# Showing a linear function exists from Hahn-Banach theorem, with equality at a point.

Let $p$ be a sublinear function on $X$. Show that for $x_0 \in X$ there exists a linear functional $F$ such that $F(x_0)=p(x_0)$ and $F(x) \leq p(x)$ for all $x \in X$.

So this clearly seems to be an problem requiring Hanh-Banach Theorem, I considered the subspace $Span[x_0]$ and if I can find a linear functional on this space satisfying these conditions then I can extend this function to all of $X$ by the theorem.

Finding such a functional is proving harder than expected, my first two guesses were that $p(x)$ would be a linear function on the span, but this doesn't seem to be the case when we consider $p(-x_0)$ since this value has to be negative (unless it's zero) but this can't be r since $p\geq0$. My second guess was to map $x \rightarrow \frac{p(x_0)}{x_0}x$ but then I cant guarantee that $F \leq p$. I don't think this question is supposed to be difficult so I anchor either wrong or I'm missing something fundamental.

You can think of the function $p$ restricted to $Span\{x_0\}$ as a one-dimensional function $a \mapsto p(ax_0)$ that is convex and piecewise linear (with one knot at $a=0$), by sublinearity. Then it is easy to find a linear function $F$ on $Span\{x_0\}$ such that $F \le p$ and $F(x_0)=p(x_0)$, and then use Hahn-Banach to extend to $X$.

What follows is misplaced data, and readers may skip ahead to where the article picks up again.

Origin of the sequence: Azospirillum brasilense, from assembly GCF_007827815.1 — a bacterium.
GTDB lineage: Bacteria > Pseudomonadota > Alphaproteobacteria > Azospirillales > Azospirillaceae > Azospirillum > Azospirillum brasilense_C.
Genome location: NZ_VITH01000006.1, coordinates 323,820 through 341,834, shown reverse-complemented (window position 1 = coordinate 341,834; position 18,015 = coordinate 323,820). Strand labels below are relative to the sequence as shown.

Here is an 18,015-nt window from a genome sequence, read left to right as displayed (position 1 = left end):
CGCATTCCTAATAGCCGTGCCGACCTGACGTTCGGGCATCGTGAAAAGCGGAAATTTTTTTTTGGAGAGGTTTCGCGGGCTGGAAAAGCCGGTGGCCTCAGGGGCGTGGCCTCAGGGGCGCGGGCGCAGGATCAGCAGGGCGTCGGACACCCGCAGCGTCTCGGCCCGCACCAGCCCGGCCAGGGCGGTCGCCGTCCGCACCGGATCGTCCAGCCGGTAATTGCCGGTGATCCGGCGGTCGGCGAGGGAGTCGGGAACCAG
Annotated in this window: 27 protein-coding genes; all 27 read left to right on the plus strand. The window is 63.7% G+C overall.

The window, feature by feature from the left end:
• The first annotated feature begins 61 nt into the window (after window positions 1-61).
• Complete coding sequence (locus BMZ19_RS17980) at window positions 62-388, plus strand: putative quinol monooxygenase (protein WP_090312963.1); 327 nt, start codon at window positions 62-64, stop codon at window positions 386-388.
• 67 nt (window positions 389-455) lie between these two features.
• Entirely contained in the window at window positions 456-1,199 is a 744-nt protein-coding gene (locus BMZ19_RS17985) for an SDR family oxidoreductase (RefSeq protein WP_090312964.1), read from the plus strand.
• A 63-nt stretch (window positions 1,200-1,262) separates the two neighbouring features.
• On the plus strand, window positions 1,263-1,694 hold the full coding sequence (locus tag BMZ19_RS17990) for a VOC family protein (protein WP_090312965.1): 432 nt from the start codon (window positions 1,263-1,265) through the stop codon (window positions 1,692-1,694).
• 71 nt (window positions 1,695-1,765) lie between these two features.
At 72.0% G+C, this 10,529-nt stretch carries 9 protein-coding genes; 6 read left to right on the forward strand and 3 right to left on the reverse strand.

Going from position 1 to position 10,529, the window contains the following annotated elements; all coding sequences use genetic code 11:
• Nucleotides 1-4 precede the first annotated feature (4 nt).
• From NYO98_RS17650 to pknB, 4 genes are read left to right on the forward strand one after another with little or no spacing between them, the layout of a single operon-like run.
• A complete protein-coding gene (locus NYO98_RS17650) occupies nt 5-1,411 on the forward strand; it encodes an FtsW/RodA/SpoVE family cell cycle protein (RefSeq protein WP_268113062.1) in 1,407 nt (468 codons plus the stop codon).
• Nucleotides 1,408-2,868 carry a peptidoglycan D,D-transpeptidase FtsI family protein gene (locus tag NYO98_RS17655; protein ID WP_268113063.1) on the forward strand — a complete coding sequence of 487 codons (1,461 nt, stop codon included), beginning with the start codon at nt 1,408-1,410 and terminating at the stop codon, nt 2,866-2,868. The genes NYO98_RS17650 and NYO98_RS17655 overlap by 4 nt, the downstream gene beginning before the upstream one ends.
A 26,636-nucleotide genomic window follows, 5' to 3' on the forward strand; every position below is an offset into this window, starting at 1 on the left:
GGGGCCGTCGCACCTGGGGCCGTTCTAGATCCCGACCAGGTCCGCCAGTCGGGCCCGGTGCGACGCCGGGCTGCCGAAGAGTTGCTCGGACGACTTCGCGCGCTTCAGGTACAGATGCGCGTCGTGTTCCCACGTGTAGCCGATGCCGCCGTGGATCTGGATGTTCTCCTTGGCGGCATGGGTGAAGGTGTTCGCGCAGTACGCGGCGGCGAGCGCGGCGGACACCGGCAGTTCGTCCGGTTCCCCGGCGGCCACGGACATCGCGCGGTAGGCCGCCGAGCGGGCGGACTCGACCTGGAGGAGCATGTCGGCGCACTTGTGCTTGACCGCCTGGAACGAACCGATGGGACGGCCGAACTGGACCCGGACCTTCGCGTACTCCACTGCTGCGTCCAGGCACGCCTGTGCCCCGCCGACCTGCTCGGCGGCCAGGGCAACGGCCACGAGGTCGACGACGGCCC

More detail: For $a>0$, $p(ax_0)=a p(x_0)$. For $a < 0$, $p(ax_0) = -ap(-x_0)$. So the one-dimensional function has slope $p(-x_0)$ on $(-\infty,0)$ and slope $-p(x_0)$ on $(0,\infty)$. Furthermore, $p(x_0) \ge -p(-x_0)$ by sublinearity. So choosing $F$ to satisfy $F(ax_0):= a p(x_0)$ for all $a \in \mathbb{R}$ works.
• This is a bit beyond me, why is it piecewise linear by sublinearity? How does this imply anything? If $a$ is negative, isn't nothing guaranteed since $p$ is only positive homogenous? Commented Mar 31, 2017 at 4:09